Kiki’s Delivery Service (Disney, Blu-ray), which takes place in a magical variation of our own world, is aimed at a younger audience. Strong, plucky young heroine Kiki has turned thirteen, the age when witches leave the nest for a year of solo training. She’s ready to take on the world with her broomstick and her best friend Jiji, a cautious but supportive black cat (a tiny wisp of a feline) if she can only get her flying under control. Miyazaki’s gentle rhythm and meandering narrative capture the easy pulse of real life and Kiki and her flight obsessed pal Tombo are marvelous models of courage, drive and self-confidence. Their adventures have as much to do with real world situations, such as fear of failure and blows to her self-esteem, as with the lyrical flights among the birds and over the forests and city streets. It is a wonder to look at and a joy to experience and it doesn’t speak down to kids or up to adults.
Features original Japanese and American dub soundtracks (with Kirsten Dunst, Janeane Garofalo, and Phil Hartman), an introduction by Pixar director and English language producer John Lasseter, a short “Behind the Microphone” featurette on the voice cast, Miyazaki’s complete original storyboards (set to the movie soundtrack), and original Japanese trailers.
In France in the 1980s, a group of young critics turned filmmakers burst onto French screens with such passion, energy, and freshness that they were labeled with the clumsy but affectionate sobriquet “New New Wave.” Leos Carax (the nom de camera of one Alexandre Dupont) is the most deliriously romantic of the group and his 1984 debut feature Boy Meets Girl (Carlotta, Blu-ray, DVD) is indeed like a modern reinvention of the original French New Wave, a meandering, melancholy, modestly charming little would-be romance shot in silvery B&W. Set over one long, lonely Parisian night, drifting loner Denis Lavant and heartsick Mireille Perrier ricochet through the streets, nightclubs, and parties of a chilly winter night like slow-motion pinballs, desperate to make some kind of human connection. It’s a slight story enriched by Carax’s sensitivity to character and atmosphere, unerring eye for simple and simply lovely images, and talent for spinning delicate moments of inarticulate alienation and sorrow.
Carax found a real star in the homely/handsome Denis Lavant, vulnerable and wound-up, and teamed him with the heavenly, radiant Juliette Binoche for Mauvais Sang (Carlotta, Blu-ray, DVD), a quirky mix of caper film, science fiction thriller, and romantic tragedy, like a Breathless for the 1980s. Set in some indeterminate future, when an insidious AIDS-like virus that afflicts the young, it stars Lavant stars as a street hustler, amateur magician, and retired second story man who is enlisted by Michel Piccoli to help engineer an elaborate heist of a new vaccine for the virus. A young Binoche is Piccoli’s mistress, a beauty with whom Lavant falls instantly in love. They are the heart of the film, the lovesick puppy and magical muse, respectively, romantic innocents in a future where Halley’s Comet heat up the night sky and a corrupt multinational corporation holds the cure to a viral plague hostage. It’s a luscious, deliriously romantic blast of glowing colors, explosive energy, and dynamic style, a film that practically bursts out of its frame in romantic delirium and cinematic exuberance.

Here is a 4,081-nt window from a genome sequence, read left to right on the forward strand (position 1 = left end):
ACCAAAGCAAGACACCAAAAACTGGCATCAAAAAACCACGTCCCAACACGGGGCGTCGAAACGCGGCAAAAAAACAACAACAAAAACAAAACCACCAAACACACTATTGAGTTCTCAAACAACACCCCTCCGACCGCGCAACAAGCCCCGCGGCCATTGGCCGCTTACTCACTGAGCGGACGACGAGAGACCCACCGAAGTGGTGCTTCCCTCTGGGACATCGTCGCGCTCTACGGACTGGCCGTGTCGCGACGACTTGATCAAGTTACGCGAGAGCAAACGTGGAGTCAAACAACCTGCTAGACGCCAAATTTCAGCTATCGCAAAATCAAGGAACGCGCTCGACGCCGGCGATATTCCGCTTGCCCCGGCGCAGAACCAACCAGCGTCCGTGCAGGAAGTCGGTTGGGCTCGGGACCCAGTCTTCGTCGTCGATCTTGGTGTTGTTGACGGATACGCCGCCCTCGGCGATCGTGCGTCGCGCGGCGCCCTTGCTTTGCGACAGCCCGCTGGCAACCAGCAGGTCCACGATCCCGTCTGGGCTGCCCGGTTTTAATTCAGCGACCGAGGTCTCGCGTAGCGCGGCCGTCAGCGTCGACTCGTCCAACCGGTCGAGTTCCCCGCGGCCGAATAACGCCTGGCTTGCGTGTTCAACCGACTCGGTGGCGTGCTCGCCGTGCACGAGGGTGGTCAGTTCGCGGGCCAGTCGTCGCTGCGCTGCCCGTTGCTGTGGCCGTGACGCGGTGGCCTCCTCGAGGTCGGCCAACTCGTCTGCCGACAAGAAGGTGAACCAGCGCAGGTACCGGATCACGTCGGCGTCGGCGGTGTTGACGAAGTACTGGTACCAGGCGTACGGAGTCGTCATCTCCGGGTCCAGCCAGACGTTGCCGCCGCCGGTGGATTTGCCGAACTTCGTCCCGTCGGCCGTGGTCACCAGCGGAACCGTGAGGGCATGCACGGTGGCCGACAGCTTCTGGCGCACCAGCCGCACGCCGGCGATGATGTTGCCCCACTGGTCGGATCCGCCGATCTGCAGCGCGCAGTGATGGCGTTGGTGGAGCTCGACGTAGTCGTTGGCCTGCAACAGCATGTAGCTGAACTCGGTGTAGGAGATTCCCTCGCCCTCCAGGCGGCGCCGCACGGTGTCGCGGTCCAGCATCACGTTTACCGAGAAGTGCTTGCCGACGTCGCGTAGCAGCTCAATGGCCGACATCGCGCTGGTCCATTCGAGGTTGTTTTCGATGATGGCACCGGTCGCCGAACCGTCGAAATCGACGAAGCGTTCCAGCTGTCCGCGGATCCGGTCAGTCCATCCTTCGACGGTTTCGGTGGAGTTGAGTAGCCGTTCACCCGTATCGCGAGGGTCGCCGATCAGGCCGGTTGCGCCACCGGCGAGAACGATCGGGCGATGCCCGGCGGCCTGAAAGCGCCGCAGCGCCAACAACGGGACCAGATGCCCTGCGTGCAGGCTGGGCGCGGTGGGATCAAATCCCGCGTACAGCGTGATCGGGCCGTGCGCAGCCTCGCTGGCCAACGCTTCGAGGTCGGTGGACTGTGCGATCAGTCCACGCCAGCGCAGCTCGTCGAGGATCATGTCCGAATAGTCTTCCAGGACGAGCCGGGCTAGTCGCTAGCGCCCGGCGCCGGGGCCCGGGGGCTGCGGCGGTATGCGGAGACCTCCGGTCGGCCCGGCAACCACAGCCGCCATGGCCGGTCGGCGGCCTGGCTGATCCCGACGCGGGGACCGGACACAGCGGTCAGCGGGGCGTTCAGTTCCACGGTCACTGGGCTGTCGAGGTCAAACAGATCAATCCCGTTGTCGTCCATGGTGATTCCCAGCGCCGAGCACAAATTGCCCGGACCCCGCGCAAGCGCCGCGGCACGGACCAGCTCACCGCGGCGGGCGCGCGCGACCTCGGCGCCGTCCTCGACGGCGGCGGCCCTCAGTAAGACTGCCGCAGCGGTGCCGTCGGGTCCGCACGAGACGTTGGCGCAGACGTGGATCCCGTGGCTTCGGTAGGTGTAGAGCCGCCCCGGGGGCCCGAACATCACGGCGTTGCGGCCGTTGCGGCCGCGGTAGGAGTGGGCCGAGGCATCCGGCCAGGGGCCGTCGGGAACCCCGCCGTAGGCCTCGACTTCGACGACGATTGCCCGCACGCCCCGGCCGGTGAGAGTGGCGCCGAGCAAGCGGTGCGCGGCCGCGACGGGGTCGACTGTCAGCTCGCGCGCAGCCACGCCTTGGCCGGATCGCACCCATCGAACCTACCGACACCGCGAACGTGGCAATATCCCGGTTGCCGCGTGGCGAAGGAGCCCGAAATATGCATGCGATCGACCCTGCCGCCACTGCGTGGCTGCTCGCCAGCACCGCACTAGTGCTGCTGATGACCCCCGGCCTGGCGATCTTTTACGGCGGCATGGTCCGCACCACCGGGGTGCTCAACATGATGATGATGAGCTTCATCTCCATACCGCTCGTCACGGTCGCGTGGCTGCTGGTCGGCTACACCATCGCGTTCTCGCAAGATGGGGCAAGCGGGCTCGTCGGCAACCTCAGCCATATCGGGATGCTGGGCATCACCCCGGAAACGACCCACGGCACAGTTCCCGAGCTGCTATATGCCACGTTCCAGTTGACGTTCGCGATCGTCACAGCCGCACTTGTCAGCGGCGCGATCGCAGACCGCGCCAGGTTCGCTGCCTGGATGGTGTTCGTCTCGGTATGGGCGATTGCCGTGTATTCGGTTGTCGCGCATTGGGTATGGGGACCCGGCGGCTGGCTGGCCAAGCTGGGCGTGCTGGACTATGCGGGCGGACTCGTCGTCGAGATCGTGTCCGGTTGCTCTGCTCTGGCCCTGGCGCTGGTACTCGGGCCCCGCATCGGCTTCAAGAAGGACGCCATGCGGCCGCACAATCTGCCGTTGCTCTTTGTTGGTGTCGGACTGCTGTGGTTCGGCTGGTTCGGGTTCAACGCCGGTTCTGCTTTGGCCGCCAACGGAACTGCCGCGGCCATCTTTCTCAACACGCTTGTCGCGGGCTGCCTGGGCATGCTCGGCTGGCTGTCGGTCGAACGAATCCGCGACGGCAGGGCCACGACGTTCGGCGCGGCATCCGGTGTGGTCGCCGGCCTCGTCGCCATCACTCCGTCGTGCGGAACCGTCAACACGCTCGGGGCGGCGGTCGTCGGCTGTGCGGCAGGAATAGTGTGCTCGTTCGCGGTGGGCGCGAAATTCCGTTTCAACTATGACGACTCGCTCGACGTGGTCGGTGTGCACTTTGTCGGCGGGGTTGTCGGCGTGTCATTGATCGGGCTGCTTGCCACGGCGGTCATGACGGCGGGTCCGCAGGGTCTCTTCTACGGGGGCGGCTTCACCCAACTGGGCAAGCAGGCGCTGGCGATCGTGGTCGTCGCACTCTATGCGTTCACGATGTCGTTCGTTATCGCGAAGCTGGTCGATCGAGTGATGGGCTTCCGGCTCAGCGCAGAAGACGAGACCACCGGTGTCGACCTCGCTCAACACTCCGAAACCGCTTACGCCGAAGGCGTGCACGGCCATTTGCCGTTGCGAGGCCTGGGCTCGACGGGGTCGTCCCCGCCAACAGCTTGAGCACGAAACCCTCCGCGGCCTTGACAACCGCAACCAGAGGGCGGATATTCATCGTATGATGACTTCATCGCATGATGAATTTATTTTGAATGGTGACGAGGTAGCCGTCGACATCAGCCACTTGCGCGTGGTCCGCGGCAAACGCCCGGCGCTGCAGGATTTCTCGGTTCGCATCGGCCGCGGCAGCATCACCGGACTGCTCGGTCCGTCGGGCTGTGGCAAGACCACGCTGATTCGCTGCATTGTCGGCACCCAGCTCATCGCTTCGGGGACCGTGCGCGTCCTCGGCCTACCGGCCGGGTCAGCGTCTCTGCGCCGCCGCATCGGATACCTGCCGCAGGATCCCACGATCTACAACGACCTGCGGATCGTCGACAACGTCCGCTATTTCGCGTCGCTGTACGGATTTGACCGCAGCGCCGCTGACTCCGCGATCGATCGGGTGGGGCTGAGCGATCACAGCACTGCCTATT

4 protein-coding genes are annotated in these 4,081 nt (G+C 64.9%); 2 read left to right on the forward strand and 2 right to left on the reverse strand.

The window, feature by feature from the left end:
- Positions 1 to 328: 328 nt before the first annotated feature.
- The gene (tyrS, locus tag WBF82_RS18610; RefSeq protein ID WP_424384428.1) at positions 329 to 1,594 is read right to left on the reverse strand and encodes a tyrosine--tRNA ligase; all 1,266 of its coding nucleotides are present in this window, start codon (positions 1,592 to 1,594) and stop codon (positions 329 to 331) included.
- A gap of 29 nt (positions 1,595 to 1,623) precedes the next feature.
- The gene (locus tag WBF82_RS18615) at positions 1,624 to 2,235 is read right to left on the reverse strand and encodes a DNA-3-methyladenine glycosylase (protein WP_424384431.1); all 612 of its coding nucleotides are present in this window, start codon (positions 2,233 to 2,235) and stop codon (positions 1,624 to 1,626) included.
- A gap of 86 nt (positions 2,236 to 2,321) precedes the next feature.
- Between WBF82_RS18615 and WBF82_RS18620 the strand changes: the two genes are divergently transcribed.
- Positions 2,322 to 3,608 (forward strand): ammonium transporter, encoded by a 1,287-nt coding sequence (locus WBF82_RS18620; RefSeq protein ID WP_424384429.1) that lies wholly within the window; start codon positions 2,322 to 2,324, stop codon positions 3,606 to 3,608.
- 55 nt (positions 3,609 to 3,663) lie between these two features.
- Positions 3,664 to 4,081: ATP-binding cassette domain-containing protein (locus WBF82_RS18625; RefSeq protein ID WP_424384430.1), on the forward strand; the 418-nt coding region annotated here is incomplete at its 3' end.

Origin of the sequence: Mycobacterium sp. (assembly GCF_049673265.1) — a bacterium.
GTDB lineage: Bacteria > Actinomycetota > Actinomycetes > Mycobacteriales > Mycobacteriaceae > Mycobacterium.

Both films are in French with English subtitles and have been newly restored and remastered for Blu-ray and DVD. Boy Meets Girl features Denis Lavant’s screen test and a behind-the-scenes featurette and Mauvais Sang includes outtakes, a deleted scene, and the new documentary “Mr. X, a Vision of Leos Carax,” a feature-length portrait of the director and his career.
The Twilight Samurai (Twilight Time, Blu-ray) – Set in the dying days of the Edo era in 19th century Japan, life appears idyllic in the rural village where widower and petty samurai Seibei (Hiroyuki Sanad), an impoverished, threadbare samurai widower, raises his two daughters and cares for a senile mother who can’t even remember him from one day to the next. Just off-screen, however, famine ravages the country and the corrupt feudal caste system is on the verge of collapse and civil war. Japan’s nominee for the 2004 Academy Award for Best Foreign Film, and winner of 12 Japanese Academy Awards, this is Samurai cinema by way of Jane Austen, a leisurely paced and introspective chamber drama of social codes and emotional sacrifice. The Twilight Samurai both confronts the contradictions of the Bushido code in the mercenary world of political expediency and celebrates it in its purest form. Seibei is the last honorable man in the twilight of the Samurai era.
In Japanese with English subtitles, with isolated musical score and an eight-page booklet with an essay by Julie Kirgo. Limited to 3000 copies, available exclusively from Screen Archives and TCM.
Three years after writer and director David Hare made Page Eight for the BBC, starring Bill Nighy as MI-5 intelligence analyst Johnny Worricker, Hare returned with two new British telefilms on the story of Worricker since he turned whistleblower and left Britain after the fall-out from his revelations of combustible intelligence. Turks and Caicos (PBS, Blu-ray, DVD, Digital), part two of the Worricker chronicles, is named for the Turks and Caicos Islands, a British protectorate and tax haven in the Caribbean where Johnny lives in exile. When he’s recognized by a CIA agent (Christopher Walken) on a mission trying to get money skimmed from the government by American mobsters, he gets blackmailed into helping out with the case. In return, the CIA won’t rat him out to the British government. Maybe.